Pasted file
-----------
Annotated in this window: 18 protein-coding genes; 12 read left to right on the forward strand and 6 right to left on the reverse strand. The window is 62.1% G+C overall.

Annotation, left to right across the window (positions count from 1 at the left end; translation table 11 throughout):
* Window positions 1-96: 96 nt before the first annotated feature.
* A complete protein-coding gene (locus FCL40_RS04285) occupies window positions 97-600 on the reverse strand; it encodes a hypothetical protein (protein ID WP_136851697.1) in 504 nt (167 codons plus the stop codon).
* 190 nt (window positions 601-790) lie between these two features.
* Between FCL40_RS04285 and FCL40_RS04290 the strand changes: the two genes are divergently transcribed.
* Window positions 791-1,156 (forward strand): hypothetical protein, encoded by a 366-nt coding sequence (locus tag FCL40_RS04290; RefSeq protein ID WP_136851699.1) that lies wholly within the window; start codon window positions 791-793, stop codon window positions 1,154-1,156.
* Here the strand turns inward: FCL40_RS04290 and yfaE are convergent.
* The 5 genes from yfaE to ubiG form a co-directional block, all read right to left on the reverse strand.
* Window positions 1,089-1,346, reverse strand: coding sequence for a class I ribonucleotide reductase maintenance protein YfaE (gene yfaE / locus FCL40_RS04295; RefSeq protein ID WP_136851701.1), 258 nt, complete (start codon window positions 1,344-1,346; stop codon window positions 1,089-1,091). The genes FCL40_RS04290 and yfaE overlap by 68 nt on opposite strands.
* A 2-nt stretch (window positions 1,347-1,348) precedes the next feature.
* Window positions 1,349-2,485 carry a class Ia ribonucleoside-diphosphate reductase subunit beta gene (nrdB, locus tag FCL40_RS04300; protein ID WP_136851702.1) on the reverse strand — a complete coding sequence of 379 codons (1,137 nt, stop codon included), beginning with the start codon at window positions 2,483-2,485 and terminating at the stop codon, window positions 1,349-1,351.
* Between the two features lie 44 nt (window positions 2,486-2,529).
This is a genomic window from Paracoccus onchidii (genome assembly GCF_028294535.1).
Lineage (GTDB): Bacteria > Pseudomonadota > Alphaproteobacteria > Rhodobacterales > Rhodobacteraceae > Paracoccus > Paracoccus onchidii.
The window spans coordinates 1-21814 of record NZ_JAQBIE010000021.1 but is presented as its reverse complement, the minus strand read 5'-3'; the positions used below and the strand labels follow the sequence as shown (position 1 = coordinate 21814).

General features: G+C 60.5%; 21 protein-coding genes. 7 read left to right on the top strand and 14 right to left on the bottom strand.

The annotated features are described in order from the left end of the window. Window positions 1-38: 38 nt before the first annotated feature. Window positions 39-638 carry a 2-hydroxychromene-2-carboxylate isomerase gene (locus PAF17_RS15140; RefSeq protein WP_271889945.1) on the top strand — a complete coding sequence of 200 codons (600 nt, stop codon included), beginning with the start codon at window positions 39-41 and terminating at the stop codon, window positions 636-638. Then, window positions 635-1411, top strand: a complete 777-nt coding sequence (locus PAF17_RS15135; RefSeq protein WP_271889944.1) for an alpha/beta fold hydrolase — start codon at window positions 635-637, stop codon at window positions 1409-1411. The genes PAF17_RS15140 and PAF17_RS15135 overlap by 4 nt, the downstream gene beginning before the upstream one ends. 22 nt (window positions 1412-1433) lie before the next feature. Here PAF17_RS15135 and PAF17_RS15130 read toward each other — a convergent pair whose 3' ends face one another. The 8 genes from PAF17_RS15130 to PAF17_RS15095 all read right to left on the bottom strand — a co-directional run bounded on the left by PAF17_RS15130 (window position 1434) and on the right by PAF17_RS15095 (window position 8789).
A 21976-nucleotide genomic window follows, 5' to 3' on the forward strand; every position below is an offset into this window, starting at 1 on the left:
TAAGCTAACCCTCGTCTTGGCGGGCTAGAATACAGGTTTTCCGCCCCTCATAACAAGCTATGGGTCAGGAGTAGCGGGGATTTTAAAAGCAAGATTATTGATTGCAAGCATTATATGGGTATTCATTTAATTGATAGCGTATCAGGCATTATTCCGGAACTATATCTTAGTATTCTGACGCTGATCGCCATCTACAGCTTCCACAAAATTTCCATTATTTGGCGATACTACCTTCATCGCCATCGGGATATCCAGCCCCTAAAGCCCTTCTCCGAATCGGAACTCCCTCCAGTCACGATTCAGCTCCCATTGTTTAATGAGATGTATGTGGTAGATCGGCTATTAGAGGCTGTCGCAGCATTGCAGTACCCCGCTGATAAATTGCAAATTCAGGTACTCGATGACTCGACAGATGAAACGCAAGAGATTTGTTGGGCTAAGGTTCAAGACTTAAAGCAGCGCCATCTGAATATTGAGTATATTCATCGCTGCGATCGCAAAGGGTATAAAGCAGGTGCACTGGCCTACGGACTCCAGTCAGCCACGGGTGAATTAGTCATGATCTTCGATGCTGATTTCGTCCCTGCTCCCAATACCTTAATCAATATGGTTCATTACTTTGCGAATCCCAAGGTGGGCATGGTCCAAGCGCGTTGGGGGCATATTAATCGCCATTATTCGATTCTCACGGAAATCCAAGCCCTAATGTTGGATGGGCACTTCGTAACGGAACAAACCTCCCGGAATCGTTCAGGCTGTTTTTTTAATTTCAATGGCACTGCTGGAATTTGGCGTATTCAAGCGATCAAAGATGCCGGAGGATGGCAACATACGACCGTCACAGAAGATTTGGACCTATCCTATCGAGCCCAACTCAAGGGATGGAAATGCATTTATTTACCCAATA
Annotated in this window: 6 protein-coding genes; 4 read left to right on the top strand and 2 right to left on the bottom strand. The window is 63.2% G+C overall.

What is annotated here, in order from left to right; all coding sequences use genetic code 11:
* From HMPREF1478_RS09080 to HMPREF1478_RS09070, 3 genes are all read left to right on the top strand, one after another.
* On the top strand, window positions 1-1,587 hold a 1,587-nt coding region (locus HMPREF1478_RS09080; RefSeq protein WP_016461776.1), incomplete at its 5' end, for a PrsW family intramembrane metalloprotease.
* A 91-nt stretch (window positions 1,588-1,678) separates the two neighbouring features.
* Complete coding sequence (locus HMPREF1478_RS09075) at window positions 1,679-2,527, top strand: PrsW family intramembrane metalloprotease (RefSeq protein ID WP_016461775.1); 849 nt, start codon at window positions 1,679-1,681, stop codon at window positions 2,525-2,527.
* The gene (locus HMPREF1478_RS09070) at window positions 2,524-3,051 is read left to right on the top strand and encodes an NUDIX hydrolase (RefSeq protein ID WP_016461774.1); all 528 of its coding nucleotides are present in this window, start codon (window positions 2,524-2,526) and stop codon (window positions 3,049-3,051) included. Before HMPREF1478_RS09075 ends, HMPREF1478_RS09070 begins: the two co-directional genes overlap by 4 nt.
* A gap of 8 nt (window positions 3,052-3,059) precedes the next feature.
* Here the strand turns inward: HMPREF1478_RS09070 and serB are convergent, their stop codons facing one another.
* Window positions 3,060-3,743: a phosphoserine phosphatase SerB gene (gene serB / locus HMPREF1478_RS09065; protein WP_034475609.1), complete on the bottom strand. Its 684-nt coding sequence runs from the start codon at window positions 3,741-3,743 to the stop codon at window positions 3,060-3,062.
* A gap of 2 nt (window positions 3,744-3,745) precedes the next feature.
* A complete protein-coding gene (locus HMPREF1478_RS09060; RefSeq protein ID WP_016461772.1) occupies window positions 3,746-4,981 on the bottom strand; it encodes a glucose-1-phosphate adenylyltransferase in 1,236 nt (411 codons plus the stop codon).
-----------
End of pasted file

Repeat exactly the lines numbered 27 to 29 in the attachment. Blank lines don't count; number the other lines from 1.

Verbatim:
* The gene (locus HMPREF1478_RS09070) at window positions 2,524-3,051 is read left to right on the top strand and encodes an NUDIX hydrolase (RefSeq protein ID WP_016461774.1); all 528 of its coding nucleotides are present in this window, start codon (window positions 2,524-2,526) and stop codon (window positions 3,049-3,051) included. Before HMPREF1478_RS09075 ends, HMPREF1478_RS09070 begins: the two co-directional genes overlap by 4 nt.
* A gap of 8 nt (window positions 3,052-3,059) precedes the next feature.
* Here the strand turns inward: HMPREF1478_RS09070 and serB are convergent, their stop codons facing one another.